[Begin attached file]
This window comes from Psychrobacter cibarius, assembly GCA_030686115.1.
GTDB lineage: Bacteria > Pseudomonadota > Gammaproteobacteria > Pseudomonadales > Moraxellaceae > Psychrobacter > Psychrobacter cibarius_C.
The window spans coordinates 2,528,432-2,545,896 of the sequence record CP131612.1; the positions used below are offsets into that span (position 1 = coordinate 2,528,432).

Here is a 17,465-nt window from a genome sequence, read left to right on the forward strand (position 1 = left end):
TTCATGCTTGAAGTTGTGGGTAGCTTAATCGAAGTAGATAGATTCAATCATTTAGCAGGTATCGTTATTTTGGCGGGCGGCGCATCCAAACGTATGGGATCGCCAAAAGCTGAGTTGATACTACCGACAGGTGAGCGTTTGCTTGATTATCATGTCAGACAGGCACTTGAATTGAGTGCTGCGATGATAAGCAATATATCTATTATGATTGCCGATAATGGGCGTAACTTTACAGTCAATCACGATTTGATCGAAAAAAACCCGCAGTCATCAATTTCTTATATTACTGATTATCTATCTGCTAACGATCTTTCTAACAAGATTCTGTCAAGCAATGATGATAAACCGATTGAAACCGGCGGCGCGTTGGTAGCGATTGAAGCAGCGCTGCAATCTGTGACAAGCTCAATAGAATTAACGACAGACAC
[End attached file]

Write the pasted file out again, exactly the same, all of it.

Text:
This window comes from Psychrobacter cibarius, assembly GCA_030686115.1.
GTDB lineage: Bacteria > Pseudomonadota > Gammaproteobacteria > Pseudomonadales > Moraxellaceae > Psychrobacter > Psychrobacter cibarius_C.
The window spans coordinates 2,528,432-2,545,896 of the sequence record CP131612.1; the positions used below are offsets into that span (position 1 = coordinate 2,528,432).

Here is a 17,465-nt window from a genome sequence, read left to right on the forward strand (position 1 = left end):
TTCATGCTTGAAGTTGTGGGTAGCTTAATCGAAGTAGATAGATTCAATCATTTAGCAGGTATCGTTATTTTGGCGGGCGGCGCATCCAAACGTATGGGATCGCCAAAAGCTGAGTTGATACTACCGACAGGTGAGCGTTTGCTTGATTATCATGTCAGACAGGCACTTGAATTGAGTGCTGCGATGATAAGCAATATATCTATTATGATTGCCGATAATGGGCGTAACTTTACAGTCAATCACGATTTGATCGAAAAAAACCCGCAGTCATCAATTTCTTATATTACTGATTATCTATCTGCTAACGATCTTTCTAACAAGATTCTGTCAAGCAATGATGATAAACCGATTGAAACCGGCGGCGCGTTGGTAGCGATTGAAGCAGCGCTGCAATCTGTGACAAGCTCAATAGAATTAACGACAGACAC